HIMB volunteers in action. Photo by Mark Heckman.

HIMB Northwestern Hawaiian Islands Research Partnership New Website
Carlie Wiener shared the new website. Google analytics is helping her to better engage the public and tell what efforts are working. She is seeing spikes in traffic after her monthly press releases. Check out the website – there are current events and other goodies too (even a science glossary)


Carlie Wiener shares the new NWHI research website. Photo by Alyssa Gundersen.

Western Pacific Regional Fishery Management Council
Sylvia Spalding shared the new management website, which has games, the names of fish in the jurisdiction in various languages, as well as video pod-casts. Check out the resources!
·       www.wpcouncil.org
·       www.ahamoku.org  - resources, fishpond observation log




Hawaiian Fishpond Project: Laulima A Ike Pono
Judy Lemus shared opportunities for local community members (students or otherwise) to gain experience through research & cultural education. Currently interns (6 months at a time) work with grad students on their research. The interns then come back to serve as mentor interns, ocean awareness training participants are mentored by current interns. OCEANIA is planning a field trip to work at the fishpond this fall.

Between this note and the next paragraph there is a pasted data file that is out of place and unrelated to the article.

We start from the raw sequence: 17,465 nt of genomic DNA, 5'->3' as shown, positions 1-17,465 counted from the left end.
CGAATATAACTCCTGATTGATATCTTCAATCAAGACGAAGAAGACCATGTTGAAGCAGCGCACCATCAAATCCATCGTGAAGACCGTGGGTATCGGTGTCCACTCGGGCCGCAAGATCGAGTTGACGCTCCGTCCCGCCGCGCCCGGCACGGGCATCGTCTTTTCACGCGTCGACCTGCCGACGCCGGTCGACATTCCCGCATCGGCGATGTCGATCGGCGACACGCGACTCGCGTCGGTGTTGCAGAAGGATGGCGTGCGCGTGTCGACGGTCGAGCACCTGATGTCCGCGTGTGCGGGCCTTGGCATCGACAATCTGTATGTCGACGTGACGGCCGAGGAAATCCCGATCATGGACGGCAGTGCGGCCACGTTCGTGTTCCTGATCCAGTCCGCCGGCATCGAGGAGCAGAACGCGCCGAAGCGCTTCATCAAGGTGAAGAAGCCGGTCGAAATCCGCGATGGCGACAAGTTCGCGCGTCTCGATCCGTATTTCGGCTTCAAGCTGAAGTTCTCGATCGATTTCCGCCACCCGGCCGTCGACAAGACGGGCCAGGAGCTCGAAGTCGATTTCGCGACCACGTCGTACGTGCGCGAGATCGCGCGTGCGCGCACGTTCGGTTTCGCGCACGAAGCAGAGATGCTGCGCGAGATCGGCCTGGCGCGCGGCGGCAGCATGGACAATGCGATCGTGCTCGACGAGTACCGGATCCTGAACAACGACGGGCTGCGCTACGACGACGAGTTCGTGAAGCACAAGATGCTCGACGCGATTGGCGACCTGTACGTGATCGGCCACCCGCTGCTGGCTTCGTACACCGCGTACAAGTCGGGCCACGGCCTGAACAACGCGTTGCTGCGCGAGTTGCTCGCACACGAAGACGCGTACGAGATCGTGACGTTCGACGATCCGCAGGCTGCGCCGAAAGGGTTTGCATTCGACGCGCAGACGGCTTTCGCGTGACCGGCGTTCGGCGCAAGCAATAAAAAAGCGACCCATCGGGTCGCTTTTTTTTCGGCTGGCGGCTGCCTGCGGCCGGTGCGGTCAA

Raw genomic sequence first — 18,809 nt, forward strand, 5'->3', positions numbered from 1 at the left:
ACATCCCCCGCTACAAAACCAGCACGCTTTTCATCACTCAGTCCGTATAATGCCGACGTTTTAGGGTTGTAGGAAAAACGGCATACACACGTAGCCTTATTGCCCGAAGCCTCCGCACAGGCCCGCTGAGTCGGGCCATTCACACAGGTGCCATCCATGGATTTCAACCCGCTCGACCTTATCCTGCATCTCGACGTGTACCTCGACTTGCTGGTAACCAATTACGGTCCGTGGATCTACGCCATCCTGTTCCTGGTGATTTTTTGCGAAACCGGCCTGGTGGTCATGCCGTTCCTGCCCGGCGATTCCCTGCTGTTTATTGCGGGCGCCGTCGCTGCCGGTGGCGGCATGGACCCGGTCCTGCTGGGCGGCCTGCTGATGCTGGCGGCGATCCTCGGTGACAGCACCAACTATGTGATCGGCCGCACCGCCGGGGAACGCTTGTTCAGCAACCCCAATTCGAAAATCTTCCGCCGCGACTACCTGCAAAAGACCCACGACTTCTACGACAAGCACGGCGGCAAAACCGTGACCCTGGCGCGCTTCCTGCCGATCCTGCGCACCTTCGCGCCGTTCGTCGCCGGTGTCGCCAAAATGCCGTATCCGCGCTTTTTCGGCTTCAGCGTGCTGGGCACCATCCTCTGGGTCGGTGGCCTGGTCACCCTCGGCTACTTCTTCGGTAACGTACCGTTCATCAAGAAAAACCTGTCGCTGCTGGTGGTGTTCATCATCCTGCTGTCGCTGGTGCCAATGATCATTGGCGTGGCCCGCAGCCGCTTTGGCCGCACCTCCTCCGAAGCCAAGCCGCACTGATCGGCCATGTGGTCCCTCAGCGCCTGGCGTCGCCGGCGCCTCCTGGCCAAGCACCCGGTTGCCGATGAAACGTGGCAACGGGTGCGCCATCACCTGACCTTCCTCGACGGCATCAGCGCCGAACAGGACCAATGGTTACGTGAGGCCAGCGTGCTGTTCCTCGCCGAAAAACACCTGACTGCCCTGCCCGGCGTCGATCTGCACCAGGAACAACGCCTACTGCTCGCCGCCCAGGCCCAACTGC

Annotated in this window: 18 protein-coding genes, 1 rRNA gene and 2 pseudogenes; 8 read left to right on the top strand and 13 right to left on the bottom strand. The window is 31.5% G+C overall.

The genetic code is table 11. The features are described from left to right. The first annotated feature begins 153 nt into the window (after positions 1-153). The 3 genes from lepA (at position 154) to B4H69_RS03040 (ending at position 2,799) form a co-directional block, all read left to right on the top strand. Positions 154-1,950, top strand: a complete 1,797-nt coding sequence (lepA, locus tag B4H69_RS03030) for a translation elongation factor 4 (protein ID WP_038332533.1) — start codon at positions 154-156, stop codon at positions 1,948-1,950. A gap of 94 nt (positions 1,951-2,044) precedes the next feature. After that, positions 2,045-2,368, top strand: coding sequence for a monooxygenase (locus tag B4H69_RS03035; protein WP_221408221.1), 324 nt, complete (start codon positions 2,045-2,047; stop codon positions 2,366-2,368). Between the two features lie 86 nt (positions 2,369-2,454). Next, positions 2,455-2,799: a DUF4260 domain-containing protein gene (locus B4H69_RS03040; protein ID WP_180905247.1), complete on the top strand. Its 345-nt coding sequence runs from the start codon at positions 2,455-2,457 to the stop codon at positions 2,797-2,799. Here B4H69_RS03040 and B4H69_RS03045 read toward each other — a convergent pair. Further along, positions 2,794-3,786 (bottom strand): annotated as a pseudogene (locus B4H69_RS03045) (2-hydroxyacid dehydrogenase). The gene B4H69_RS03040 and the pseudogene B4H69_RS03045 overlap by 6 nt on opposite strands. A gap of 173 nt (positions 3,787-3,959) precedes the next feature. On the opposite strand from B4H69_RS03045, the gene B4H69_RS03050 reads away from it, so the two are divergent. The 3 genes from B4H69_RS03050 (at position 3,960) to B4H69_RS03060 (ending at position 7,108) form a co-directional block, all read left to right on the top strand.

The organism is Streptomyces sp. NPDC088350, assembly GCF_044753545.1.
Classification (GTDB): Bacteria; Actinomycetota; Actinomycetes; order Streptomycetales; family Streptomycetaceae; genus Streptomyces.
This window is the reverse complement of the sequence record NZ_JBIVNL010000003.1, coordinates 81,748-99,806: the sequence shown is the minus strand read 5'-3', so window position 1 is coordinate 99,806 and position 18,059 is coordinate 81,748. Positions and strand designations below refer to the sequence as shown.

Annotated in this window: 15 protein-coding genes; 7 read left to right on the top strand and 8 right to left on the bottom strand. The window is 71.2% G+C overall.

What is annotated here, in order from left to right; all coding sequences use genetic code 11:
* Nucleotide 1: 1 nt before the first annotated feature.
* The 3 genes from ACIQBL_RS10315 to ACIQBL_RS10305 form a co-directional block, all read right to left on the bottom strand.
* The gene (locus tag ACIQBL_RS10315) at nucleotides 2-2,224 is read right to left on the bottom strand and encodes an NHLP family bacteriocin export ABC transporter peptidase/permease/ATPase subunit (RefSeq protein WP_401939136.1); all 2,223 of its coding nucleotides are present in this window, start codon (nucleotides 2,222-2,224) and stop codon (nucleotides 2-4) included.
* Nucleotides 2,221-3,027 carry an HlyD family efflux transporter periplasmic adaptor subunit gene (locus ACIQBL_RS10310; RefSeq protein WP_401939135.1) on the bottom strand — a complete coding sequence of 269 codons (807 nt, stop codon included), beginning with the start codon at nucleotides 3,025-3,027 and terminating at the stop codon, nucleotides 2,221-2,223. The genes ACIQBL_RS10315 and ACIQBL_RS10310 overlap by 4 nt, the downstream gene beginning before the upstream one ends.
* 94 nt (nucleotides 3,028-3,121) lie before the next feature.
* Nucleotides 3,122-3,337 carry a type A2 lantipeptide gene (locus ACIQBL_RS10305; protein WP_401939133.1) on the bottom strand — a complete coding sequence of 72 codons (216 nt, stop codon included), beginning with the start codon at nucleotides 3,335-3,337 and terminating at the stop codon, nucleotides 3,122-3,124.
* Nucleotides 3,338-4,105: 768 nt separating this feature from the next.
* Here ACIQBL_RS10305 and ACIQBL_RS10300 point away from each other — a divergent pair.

Judy Lemus, with assistance from Liz Kumabe, presents about the Laulima A Ike Pono project. Photo by Alyssa Gundersen.

Exploring Our Fluid Earth Curriculum & Ocean Literacy Lesson Plans
Alyssa Gundersen and Lauren Kaupp presented about a new marine science curriculum based on the Teaching Science as Inquiry model (inquiry experiential learning) from the University of Hawaii’s Curriculum Research & Development Group and UH Sea Grant. Teachers in Hawaii are currently piloting the curriculum and website. In summer 2013, material will be available to the public. Student materials will be free, and paying teachers will be able to interact and share materials. Five modules will focus on connections between the ocean literacty principles and physical, Chemical, Biological, Ecology, and Practices of Science Content. Sign up to be notified when material is available:
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Preview of the Exploring Our Fluid Earth Curriculum and Online Learning Community site.